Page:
Wednesday, January 5, 2011

IS THE ORDINARY FORM OF THE MASS INTRINSICALLY FLAWED? DOES IT NEED A THOROUGH REFORMING?



I am old enough to remember how the laity in the Protestant south, Augusta, Georgia to be specific, felt about some aspects of the reformed Mass, the missal of 1970 which debuted the first Sunday of Advent, 1969. They felt it was too Protestant. Of course many of these southern Catholics would know--they themselves were formerly Protestant and have been received into the full communion of the Catholic Church.

Even as a teenager, I felt that there was certainly a dumbing down of the Mass. The music, especially its style, did not create a spiritual posture toward God but rather a posture that one felt when hearing popular or folk music on the radio or at some concert. Sloppiness in the name of less formality became in vogue. Altar servers once trained very well, didn't have a clue as to what they were doing or how to move around at the altar. Newly chosen lectors couldn't read or be heard.

But this following critique found in the very conservative blog, Rorate Caeli, is worth noting. But as you read it you must know that it comes from a blog that questions Vatican II. I don't do that!

Read the link by pressing the following:
A thorough comparison of the Traditional Latin Mass and the ordinary Mass from the blog Rorate Caeli.

5 comments:

Anonymous said...

I agree that the ordinary form of the Mass is too colloquial. I was raised Episcopalian (in the 1960s and early 1970s, so I can't speak for what their current services are like), and when I occasionally attended Mass with my friends I thought the liturgy felt too casual. The soon-to-be-implemented translation of the Mass is actually very close to the old Episcopalian liturgy. Ironic that the Book of Common Prayer was closer to the original Latin than the Latin Rite liturgy!

Frajm said...

Allowing for the old Mass and the new English translation are a part of the reform of the reform. I think there will be further reform of the new Mass making it more like the older butin the vernacular.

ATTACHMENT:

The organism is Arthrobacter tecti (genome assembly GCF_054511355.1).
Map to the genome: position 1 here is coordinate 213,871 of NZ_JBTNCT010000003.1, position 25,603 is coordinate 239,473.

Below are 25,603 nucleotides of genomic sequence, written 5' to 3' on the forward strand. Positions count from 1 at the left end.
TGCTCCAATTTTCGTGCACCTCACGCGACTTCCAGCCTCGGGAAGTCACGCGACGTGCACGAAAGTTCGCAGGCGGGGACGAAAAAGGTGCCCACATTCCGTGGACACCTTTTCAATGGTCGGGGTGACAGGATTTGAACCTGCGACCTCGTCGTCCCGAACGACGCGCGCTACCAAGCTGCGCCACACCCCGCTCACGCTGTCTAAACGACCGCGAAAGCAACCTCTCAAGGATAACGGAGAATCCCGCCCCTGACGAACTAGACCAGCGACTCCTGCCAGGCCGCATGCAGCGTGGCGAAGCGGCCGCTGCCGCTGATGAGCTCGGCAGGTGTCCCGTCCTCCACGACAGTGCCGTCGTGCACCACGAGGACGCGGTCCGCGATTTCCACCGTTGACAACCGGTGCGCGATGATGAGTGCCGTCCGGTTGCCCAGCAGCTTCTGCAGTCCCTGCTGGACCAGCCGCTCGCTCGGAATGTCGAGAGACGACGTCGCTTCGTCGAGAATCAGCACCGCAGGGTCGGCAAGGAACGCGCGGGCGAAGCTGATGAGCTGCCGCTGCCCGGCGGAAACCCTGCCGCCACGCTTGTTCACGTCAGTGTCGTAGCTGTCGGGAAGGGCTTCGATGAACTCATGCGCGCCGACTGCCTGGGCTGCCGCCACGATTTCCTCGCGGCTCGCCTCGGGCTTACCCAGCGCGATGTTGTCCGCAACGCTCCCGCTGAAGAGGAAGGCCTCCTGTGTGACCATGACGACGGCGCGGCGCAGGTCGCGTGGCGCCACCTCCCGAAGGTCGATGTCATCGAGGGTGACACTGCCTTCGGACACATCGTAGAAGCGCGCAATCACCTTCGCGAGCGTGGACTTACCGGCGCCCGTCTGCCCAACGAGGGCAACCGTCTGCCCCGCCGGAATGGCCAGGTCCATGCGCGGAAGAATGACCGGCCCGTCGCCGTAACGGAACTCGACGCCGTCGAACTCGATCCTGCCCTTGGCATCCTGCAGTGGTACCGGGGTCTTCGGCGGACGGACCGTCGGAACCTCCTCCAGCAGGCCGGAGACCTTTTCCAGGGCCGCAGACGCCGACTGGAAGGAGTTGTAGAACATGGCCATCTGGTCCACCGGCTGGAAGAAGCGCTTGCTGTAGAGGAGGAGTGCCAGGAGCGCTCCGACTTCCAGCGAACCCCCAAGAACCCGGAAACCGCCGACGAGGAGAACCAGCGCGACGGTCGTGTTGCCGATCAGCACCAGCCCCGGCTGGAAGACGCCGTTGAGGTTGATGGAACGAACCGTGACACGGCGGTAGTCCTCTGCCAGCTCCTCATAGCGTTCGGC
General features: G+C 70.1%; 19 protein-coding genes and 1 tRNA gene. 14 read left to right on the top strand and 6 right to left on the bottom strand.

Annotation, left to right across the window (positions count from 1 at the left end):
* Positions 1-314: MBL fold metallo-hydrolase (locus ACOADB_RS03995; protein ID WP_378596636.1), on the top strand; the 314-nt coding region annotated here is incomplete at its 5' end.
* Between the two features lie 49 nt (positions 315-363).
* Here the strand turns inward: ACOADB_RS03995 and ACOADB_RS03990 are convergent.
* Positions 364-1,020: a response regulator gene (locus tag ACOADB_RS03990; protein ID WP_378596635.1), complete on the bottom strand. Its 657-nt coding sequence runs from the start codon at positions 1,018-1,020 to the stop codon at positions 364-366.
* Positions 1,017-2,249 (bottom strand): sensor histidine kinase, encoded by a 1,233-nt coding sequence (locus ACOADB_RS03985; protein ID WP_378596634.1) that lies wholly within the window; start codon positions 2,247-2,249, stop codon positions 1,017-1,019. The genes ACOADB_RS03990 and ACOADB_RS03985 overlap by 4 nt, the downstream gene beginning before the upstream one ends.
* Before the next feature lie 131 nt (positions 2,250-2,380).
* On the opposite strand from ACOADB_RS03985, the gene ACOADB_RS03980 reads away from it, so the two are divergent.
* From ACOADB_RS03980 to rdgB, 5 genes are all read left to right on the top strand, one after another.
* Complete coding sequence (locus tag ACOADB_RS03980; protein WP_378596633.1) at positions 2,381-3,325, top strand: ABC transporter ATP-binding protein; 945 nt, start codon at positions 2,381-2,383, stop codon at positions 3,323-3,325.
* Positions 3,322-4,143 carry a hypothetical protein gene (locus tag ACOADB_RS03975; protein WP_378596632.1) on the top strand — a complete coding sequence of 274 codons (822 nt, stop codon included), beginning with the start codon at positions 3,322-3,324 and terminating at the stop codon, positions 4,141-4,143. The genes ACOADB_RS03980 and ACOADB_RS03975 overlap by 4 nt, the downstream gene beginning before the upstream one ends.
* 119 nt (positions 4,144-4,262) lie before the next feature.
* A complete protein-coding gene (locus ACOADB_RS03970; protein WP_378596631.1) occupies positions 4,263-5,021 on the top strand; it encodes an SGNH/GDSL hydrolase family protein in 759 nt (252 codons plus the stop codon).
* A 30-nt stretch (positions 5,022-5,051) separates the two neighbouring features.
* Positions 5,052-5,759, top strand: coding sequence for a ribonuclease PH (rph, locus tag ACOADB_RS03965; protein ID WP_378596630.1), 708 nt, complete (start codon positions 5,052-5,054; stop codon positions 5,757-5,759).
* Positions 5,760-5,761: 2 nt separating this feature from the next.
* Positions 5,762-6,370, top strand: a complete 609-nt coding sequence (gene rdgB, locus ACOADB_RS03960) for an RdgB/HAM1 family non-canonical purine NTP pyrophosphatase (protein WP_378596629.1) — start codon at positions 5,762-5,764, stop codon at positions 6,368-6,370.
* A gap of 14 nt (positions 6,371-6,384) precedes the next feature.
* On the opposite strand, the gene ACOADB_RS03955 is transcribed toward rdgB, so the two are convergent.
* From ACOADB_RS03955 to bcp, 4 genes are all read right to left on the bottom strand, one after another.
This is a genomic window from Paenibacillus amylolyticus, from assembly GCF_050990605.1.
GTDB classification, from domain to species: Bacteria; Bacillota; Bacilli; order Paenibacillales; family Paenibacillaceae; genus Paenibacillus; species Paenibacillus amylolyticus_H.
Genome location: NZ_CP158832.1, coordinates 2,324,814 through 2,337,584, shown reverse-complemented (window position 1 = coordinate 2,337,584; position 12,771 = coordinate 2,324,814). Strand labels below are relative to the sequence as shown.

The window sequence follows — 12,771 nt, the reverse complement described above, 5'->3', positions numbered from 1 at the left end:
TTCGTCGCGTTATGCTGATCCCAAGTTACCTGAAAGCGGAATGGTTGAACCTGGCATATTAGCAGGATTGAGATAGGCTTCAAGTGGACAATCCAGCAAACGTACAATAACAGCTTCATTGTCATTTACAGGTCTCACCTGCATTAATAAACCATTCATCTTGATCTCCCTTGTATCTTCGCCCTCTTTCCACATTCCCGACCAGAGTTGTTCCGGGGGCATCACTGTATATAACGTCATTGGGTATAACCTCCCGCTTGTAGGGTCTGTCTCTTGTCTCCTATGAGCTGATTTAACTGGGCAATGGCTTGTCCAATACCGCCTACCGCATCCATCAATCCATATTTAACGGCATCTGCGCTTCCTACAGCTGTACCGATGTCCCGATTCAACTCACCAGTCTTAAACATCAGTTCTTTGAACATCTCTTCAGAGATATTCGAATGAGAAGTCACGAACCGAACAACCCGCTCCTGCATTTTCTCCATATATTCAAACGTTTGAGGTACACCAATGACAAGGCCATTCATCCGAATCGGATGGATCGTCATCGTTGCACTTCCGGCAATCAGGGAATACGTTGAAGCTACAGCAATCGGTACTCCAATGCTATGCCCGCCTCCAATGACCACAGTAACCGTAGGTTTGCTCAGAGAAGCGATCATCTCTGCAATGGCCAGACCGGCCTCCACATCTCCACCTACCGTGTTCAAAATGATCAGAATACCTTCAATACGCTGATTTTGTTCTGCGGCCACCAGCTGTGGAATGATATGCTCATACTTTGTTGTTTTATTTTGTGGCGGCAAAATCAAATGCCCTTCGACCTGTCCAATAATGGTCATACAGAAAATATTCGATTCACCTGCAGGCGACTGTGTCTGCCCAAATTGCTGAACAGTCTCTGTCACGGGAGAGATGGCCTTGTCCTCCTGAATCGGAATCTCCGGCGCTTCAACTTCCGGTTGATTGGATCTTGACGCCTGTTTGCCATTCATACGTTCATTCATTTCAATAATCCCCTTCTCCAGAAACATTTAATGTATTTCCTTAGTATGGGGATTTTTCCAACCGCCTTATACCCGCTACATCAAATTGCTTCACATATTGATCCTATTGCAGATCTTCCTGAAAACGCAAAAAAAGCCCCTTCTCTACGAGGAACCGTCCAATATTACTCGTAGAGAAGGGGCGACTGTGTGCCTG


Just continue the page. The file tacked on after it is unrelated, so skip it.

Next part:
Robert Kumpel said...

I'll admit that I have questions ABOUT Vatican II. I don't question its authority, I just have questions about the various ways that it appears to have been hijacked and misinterpreted. However, I also believe that God can even make good come of whatever mistakes mankind makes.

That said, I seldom get the sense of truly WORSHIPPING God and acknowledging Who He is from the Novus Ordo Liturgy and when I say seldom, that also means that once in a while I do. Therein lies the problem: It almost always depends on who the priest is--is he playing to the crowd, tampering or reverently following the rubrics? The older form, however, leaves much less room for such human interference.

Even so, it's so much easier to follow the Novus Ordo Mass--in fact, it takes little mental discipline. When I attend the EF, much more is required. Maybe that's a good thing. However, I think the two can co-exist. The Holy Father obviously thinks so, in spite of the massive insubordination that keeps it from happening in most parishes.

Von Von said...

Father Allen! I remember meeting you back when we use to go to church their in Macon! That church was very beautiful! I remember Monsignor Cuddy and Father Eric Filmer too! In your blog post today, that bishop, Bishop D'Arcy, he is the Bishop Emeritus of Fort Wayne, IN. Which is our new Diocese. Will you please follow my blog?

Anonymous said...

The inherent flaw in the NO Mass is that in the attempt to know everything going on instantly leaves one after a few years, wrong as it may be, bored. The Tridentine Mass is a lifetime of learning and discovery. The journey does not begin at 10:00 AM and end at 11:00. When teens and young people become adults and grow up they often leave the NO Mass behind them. Seen as something from their youth. It does not capture and hold but the most ardent Catholics. The rest fall away. This is the problem with a Mass that is too simplified with nothing to discover over one's lifetime.